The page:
A sacred quest to bring a lost child home

Wednesday, May 30, 2018

With song and prayer, Lummi Nation carvers ask for the release of one of their sacred creatures.

Tokitae—as she was named by her captors—was taken in 1970 from Penn Cove at Whidbey Island and has been at the Seaquarium in Miami ever since. There, she is known as “Lolita” and performs tricks for tourists. She has been captive for 47 years.

The Lummi want her to be freed. They’ve carved a totem pole in the shape of an orca and are carting it across the country to demand that the Seaquarium bring her back to Puget Sound for release.

Lummi carver Jewell James designed and carved the totem pole for Tokitae. It’s a horizontal, 16-foot orca with her tail flipped over her back, resting on the backs of two harbor seals.

“Then you see a human figure holding onto the dorsal fin, riding the back of the whale,” James explained. “That’s the whale rider. It’s part of a mythology that’s up and down the West Coast here, where the humans are trying to experience the power of the whale and be accepted by them.”

“In our language, qwe lhol mechen translates to our relative under the water,” said Jay Julius, chairman of the Lummi Nation. “She is a member of our family and it is our sacred obligation to bring her home to the Salish Sea. She was forced out of her home waters to live in isolation far away from her family. Her story is the Lummi story and the story of so many Native peoples across the country.”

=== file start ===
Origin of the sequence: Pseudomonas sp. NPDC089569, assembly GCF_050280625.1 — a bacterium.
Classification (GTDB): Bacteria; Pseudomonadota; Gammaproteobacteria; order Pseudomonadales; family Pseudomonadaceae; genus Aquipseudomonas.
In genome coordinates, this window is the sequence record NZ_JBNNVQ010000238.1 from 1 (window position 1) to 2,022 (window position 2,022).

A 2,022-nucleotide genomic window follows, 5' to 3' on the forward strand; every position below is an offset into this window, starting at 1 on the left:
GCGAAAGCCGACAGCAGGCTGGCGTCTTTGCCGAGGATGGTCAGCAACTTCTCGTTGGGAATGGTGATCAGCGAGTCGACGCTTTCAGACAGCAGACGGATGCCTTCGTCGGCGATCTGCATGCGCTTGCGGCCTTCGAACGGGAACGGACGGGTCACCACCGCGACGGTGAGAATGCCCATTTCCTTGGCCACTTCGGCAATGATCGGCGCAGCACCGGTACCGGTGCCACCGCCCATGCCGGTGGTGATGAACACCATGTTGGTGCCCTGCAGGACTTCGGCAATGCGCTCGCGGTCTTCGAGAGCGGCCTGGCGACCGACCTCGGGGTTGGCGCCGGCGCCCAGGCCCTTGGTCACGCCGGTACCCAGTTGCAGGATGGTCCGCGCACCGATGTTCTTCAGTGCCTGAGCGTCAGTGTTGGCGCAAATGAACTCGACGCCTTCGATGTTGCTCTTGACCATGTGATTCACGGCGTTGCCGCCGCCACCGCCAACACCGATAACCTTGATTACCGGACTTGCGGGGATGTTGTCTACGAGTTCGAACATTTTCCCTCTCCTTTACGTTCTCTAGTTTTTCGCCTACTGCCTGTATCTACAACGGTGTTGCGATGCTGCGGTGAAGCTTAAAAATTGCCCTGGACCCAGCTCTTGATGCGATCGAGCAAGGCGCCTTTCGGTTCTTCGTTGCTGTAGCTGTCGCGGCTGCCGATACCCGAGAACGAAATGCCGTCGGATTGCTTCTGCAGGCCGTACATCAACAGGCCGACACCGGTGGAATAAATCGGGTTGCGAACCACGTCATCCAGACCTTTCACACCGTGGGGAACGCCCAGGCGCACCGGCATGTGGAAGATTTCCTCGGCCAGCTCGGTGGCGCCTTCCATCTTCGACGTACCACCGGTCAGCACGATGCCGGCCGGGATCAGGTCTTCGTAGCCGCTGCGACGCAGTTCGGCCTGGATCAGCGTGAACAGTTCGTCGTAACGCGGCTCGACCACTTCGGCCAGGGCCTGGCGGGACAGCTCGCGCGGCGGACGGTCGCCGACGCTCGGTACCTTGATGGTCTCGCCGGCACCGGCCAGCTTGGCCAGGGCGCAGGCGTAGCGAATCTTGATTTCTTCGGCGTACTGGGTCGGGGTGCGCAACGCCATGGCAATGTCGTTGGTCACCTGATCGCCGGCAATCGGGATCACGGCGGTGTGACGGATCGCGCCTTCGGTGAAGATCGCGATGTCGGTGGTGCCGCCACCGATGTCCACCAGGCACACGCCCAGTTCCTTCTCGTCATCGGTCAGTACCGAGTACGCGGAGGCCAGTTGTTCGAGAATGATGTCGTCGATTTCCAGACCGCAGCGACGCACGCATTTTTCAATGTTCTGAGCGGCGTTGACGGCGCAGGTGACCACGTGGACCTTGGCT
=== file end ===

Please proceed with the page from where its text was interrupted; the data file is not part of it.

Tokitae was taken from her family, the L-Pod, who still reside in the Salish Sea. It is also believed that Tokitae’s mother is still alive and the tribe is working to reunite her with her child before she dies.

“Our children were taken from us to break their ties to their families and culture,” Julius said. “So many of our elders and tribal members, as Native children, were forced into boarding schools. They were homesick, desperate to be with their people and families again. Tokitae still responds to her mom’s songs—we know she wants to be back with her family.”

Last week, the Lummi Nation received the support of the Affiliated Tribes of Northwest Indians (ATNI). The coalition of 57 tribes from Alaska, California, Oregon, Nevada, Montana, Oregon, and Washington support Lummi’s work to bring Tokitae home to the Salish Sea, where she will be rehabilitated and safely reunited with her pod. On May 26, members of the Seminole Tribe of Florida and the Miccosukee Tribe joined the Lummi at a blessing ceremony that took place at Miami Key Circle.

Chairman Julius said the fight to bring Tokitae home is just part of the tribe’s ongoing fight to defend their ecosystem, noting the Lummi Nation are also fighting to protect the salmon of the Salish Sea from invasive species, road culverts blocking salmon passage and industrial pollution.

“Our entire way of life has been threatened by bad policy that has upset the entire ecosystem of the Salish Sea,” Julius said. “Our relative, Tokitae, was taken from us with total disregard for her ties to her family and her role in the Salish Sea ecosystem. The salmon, the waters, the marine life—all of it is in delicate balance, and we need better policy that protects it. Because we are only as healthy as the salmon, the waters and the lands we rely on to nourish and protect us.”

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